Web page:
The updated modeling and calibration methods are an improvement over previous RECS end-use estimation methods for the following reasons:

  • End-use models in the 2015 RECS better  reflect the expected energy consumption based on Household Survey characteristics data, using equations and parameter values from published sources.
  • Engineering models lead to more realistic variations across modeled housing units.
  • Calibration procedures in the 2015 RECS use minimum variance estimation, which better incorporates household characteristics data uncertainty and recognizes correlations between end uses.

The following graphics show end-use estimate comparisons across selected RECS cycles for all fuels combined (Figure 1), electricity only (Figure 2), and natural gas only (Figure 3). Notably, the updated RECS end-use and calibration methods used in 2015 produced estimates of consumption of electricity for space heating and water heating that are higher than those in previous RECS, and estimates of refrigerators and other electricity consumption that are lower than in previous rounds.

Figure 1. Total consumption by end-use, residential energy consumption survey, 1997-2015
quadrillion British thermal units

Figure 1. Total consumption by end-use, residential energy consumption survey, 1997-2015
quadrillion British thermal units

Figure 1. Total consumption by end-use, residential energy consumption survey, 1997-2015
quadrillion British thermal units

Weather

Weather varies from year to year, but RECS energy consumption and expenditures estimates are not weather-normalized. In 2015, the U.S. population-weighted heating degree day (HDD) average was 9% lower than the HDD average in 2009. The 2015 U.S. population-weighted cooling degree day (CDD) average was 20% higher than the 2009 average.

Design and Process Changes

  • Sample redesign: 2015 RECS estimates are based on responses from a smaller sample than the 2009 RECS. In 2015, 5,686 households responded to the RECS, which is less than half the size of the 12,083 completed interviews in the 2009 RECS. Smaller sample sizes generally result in higher standard errors, especially for estimates of smaller areas and subpopulations. In addition, the 2015 study drew a new sample of primary sampling units (PSUs), and the size and design of the PSUs were different from all previous rounds.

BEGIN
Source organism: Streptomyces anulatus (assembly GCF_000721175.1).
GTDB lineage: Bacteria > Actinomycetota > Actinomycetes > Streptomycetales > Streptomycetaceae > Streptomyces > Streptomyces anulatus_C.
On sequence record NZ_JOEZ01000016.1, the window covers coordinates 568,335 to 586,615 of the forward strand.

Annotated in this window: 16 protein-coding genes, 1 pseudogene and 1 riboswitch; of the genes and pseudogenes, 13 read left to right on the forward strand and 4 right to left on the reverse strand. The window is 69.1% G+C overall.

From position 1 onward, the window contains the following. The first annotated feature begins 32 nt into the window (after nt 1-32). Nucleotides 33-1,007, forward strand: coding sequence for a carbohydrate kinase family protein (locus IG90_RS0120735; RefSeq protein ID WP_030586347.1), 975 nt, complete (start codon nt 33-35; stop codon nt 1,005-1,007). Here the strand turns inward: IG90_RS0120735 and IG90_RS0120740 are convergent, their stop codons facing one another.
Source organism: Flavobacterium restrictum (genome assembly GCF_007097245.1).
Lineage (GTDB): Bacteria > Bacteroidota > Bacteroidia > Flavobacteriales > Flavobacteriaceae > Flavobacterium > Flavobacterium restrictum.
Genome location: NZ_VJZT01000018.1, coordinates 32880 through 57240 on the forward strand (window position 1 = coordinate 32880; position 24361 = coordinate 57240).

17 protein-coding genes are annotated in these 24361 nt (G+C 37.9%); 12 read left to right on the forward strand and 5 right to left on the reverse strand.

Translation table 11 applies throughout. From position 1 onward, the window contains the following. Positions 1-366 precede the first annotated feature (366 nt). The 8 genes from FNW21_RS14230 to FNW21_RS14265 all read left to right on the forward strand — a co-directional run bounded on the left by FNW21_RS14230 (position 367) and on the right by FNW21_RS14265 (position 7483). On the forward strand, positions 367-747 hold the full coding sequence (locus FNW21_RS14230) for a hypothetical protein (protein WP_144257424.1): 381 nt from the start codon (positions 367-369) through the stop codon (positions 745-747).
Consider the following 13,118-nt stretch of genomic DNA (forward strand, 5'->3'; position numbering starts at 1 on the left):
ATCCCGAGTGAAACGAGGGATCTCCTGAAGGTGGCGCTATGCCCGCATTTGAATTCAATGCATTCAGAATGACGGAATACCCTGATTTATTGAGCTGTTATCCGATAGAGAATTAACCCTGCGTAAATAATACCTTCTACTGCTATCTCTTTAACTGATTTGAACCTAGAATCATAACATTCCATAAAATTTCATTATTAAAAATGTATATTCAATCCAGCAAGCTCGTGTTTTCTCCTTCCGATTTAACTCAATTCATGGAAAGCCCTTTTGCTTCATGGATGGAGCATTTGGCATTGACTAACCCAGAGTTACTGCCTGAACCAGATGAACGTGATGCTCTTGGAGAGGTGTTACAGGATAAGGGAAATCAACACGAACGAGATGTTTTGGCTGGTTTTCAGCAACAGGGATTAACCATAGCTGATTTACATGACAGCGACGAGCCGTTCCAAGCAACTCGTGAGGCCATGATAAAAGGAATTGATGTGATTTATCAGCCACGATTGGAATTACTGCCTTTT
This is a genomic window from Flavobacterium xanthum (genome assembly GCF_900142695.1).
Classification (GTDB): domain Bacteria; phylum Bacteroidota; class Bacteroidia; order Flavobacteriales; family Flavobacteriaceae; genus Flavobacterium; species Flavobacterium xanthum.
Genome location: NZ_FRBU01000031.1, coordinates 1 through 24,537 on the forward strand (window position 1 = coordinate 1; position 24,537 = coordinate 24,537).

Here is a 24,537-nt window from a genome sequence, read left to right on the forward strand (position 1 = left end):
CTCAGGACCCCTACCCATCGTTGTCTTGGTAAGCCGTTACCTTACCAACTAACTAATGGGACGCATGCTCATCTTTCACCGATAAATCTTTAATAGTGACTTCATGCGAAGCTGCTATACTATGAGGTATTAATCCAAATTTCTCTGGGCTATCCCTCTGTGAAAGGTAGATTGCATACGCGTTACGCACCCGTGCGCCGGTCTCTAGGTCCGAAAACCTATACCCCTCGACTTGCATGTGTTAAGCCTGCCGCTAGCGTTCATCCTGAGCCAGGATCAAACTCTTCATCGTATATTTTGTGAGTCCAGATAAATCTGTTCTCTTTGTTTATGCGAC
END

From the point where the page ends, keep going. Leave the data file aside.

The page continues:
• Data collection mode changes: The 2015 RECS Household Survey relied extensively on self-administered web and paper questionnaires to supplement the traditional, computer-assisted personal interviews (CAPI). All three collection modes asked similar questions of each respondent, although the in-person interviews collected additional items, such as detailed questions about third refrigerators and third televisions. In addition, in-person interviews included a detailed measurement of the housing unit to produce a RECS-specific measure of square footage. No measurements were taken for web and paper cases and all square footage for those cases was imputed.
  • Questionnaire changes: Aside from introducing web and paper modes for the 2015 RECS, EIA also improved and added questions to the Household Survey as part of the design improvements for the program. Questions about appliance usage, for example, were changed from categorical to open-ended responses, allowing for more precision.
  • Data quality improvements: EIA introduced a quality-control step for the 2015 RECS that compared household characteristics responses with fuel billing and delivery data from energy suppliers. The additional editing step corrected some measurement error in the Household Survey where seasonal patterns in the consumption data contradicted fuel use responses in the Household Survey. That is, households misreported their main heating fuel and a correction was made based upon the billing data. As a result, 2015 RECS estimates for the number of households using electricity as main heating fuel are lower and estimates of natural gas are higher relative to previous rounds of RECS. In addition, there is more consistency between characteristics, annualized consumption and cost, and modeled end-use estimates.